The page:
I wish I was alive during the generation of when guys threw rocks at your window, they wrote you love letters, they serenaded you, and you would get phone calls, but I'm stuck with getting poked on facebook, sharing videos on youtube, and one worded text messages.
It was Einstein’s birthday and he was being hounded by photographers. He stuck his tongue out in exasperation trying to ruin the photo. Of course, his plan backfired. Since the scientist had such a reputation for being quirky, the photo was just seen as another example of his irascible charm, and it’s become one of the most famous pictures of Einstein ever taken.
Have you ever read something that killed you inside?
Like a text message or someone’s status. Everything was going fine until you accidentally came across something you didn’t want to read. Or found out something you were better off not knowing. It’s almost as if it was posted just to purposely hurt you. But you constantly read it over and over again to torture yourself. It sucks how one little thing can ruin your whole day.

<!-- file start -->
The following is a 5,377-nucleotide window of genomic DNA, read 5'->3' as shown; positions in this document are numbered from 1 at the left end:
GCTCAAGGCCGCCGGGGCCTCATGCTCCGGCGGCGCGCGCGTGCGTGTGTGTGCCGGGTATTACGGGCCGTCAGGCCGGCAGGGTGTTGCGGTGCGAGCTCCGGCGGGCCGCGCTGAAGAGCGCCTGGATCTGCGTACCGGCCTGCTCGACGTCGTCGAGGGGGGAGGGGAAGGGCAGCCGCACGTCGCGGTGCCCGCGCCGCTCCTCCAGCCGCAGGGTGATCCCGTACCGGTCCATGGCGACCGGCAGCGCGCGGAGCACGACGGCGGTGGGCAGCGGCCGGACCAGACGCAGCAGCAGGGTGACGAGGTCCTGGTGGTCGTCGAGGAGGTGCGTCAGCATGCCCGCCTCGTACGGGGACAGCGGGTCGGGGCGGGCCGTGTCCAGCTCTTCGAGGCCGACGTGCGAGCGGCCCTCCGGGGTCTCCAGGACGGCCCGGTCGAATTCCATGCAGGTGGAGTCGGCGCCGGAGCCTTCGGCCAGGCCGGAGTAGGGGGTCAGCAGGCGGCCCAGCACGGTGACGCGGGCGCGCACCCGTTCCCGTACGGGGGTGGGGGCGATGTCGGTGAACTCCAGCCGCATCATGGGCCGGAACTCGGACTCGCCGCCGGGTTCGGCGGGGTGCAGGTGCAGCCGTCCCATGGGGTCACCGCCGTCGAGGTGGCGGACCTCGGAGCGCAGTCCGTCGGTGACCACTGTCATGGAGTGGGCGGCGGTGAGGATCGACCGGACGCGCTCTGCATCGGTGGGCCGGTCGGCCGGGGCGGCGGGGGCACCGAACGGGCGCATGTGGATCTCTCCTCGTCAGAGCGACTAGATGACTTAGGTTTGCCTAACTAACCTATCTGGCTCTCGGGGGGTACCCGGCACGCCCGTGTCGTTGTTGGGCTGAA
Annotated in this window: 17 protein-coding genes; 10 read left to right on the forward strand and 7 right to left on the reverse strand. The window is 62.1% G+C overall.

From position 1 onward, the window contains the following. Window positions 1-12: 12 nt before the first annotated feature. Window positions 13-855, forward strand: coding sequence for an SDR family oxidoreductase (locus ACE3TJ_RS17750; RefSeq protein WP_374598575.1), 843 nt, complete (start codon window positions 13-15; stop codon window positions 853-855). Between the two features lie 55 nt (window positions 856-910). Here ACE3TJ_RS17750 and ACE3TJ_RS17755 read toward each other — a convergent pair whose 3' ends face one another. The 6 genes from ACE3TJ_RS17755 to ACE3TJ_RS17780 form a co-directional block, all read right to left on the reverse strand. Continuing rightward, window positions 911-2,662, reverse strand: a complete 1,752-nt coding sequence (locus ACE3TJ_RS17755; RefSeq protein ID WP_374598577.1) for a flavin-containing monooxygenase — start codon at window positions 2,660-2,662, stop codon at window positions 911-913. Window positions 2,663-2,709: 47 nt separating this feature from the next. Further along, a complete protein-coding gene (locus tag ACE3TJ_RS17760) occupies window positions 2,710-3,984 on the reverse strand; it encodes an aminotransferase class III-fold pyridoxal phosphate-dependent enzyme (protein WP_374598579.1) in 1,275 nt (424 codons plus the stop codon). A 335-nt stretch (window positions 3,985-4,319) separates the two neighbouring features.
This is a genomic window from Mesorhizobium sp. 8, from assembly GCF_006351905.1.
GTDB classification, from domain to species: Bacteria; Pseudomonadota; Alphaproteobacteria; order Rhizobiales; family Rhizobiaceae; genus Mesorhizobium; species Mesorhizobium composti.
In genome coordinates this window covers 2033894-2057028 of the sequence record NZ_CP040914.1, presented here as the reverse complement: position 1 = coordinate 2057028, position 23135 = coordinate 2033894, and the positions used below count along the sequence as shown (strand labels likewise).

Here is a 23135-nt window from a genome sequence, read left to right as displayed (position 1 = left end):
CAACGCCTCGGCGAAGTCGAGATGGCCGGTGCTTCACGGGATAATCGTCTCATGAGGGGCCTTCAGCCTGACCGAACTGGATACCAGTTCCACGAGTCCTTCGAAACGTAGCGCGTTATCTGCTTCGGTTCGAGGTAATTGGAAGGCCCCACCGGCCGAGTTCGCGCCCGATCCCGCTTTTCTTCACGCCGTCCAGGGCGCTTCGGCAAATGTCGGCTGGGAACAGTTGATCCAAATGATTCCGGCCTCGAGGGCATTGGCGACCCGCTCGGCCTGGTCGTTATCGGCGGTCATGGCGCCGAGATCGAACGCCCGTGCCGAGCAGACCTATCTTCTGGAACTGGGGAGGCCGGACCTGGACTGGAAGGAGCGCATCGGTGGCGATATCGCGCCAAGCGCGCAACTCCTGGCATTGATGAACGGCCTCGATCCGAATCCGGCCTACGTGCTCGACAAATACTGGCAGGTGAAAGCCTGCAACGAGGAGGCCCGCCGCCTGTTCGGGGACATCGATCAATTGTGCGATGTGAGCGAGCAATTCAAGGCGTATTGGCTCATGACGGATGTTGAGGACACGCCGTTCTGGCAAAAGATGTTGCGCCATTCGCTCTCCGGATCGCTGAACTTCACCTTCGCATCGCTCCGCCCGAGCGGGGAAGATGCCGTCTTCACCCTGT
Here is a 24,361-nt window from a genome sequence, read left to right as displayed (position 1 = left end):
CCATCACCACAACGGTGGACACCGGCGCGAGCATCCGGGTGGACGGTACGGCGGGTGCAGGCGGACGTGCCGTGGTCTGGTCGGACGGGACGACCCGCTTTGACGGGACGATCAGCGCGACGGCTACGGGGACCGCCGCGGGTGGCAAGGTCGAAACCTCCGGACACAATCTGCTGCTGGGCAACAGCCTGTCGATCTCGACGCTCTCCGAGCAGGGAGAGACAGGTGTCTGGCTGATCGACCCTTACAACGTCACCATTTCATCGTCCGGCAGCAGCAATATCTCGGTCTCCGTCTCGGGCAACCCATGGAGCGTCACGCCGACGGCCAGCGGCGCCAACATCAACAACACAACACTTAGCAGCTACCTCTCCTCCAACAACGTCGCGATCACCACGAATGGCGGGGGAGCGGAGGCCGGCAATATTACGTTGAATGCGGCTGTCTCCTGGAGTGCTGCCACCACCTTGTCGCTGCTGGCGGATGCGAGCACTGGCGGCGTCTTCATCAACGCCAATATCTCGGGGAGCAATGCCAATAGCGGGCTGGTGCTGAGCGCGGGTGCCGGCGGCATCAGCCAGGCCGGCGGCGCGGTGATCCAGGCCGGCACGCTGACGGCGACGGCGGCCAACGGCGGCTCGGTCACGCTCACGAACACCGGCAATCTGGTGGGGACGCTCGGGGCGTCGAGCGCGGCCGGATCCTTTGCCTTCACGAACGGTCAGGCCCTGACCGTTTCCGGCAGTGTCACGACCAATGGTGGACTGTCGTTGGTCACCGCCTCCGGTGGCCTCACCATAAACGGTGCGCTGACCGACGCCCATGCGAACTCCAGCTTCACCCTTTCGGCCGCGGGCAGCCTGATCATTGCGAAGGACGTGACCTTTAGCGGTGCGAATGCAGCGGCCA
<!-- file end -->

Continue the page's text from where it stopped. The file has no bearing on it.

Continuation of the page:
Her hair was up in a pony tail, Her favorite dress tied with a bow. Today was Daddy's Day at school, And she couldn't wait to go. But her mummy tried to tell her, That she should probably stay home. Why the kids might not understand, If she went to school alone. But she was not afraid; She knew just what to say. What to tell her classmates Of why he wasn't there today. But still her mother worried, For her to face this day alone. And that was why once again, She tried to keep her daughter home. But the little girl went to school Eager to tell them all. About a dad she never sees A dad who never calls. There were daddy's along the wall at the back, For everyone to meet. Children squirming impatiently, Anxious in their seats One by one the teacher called A student from the class. To introduce their daddy, As seconds slowly passed. At last the teacher called her name, Every child turned to stare. Each of them was searching, A man who wasn't there. 'Where's her daddy at?' She heard a boy call out. 'She probably doesn't have one,' Another student dared to shout. And from somewhere near the back, She heard a daddy say, 'Looks like another deadbeat dad, Too busy to waste his day.' The words did not offend her, As she smiled up at her Mum. And looked back at her teacher, Who told her to go on. And with hands behind her back, Slowly she began to speak. And out from the mouth of a child, Came words incredibly unique. 'My Daddy couldn't be here, Because he lives so far away. But I know he wishes he could be, Since this is such a special day. And though you cannot meet him, I wanted you to know. All about my daddy, And how much he loves me so. He loved to tell me stories He taught me to ride my bike. He surprised me with pink roses, And taught me to fly a kite. We used to share fudge sundaes, And ice cream in a cone. And though you cannot see him. I'm not standing here alone. 'Cause my daddy's always with me, Even though we are apart I know because he told me, He'll forever be in my heart' With that, her little hand reached up, And lay across her chest. Feeling her own heartbeat, Beneath her favorite dress. And from somewhere here in the crowd of dads, Her mother stood in tears. Proudly watching her daughter, Who was wise beyond her years. For she stood up for the love Of a man not in her life. Doing what was best for her, Doing what was right. And when she dropped her hand back down, Staring straight into the crowd. She finished with a voice so soft, But its message clear and loud. 'I love my daddy very much, he's my shining star. And if he could, he'd be here, But heaven's just too far. You see he is a Aussie soldier And died just this past year When a roadside bomb hit his convoy And taught Australians to fear. But sometimes when I close my eyes, it's like he never went away.' And then she closed her eyes, And saw him there that day. And to her mothers amazement, She witnessed with surprise. A room full of daddy's and children, All starting to close their eyes. Who knows what they saw before them, Who knows what they felt inside. Perhaps for merely a second, They saw him at her side. 'I know you're with me Daddy,' To the silence she called out. And what happened next made believers, Of those once filled with doubt. Not one in that room could explain it, For each of their eyes had been closed. But there on the desk beside her, Was a fragrant long-stemmed rose. And a child was blessed, if only for a moment, By the love of her shining star. And given the gift of believing, that heaven is never too far...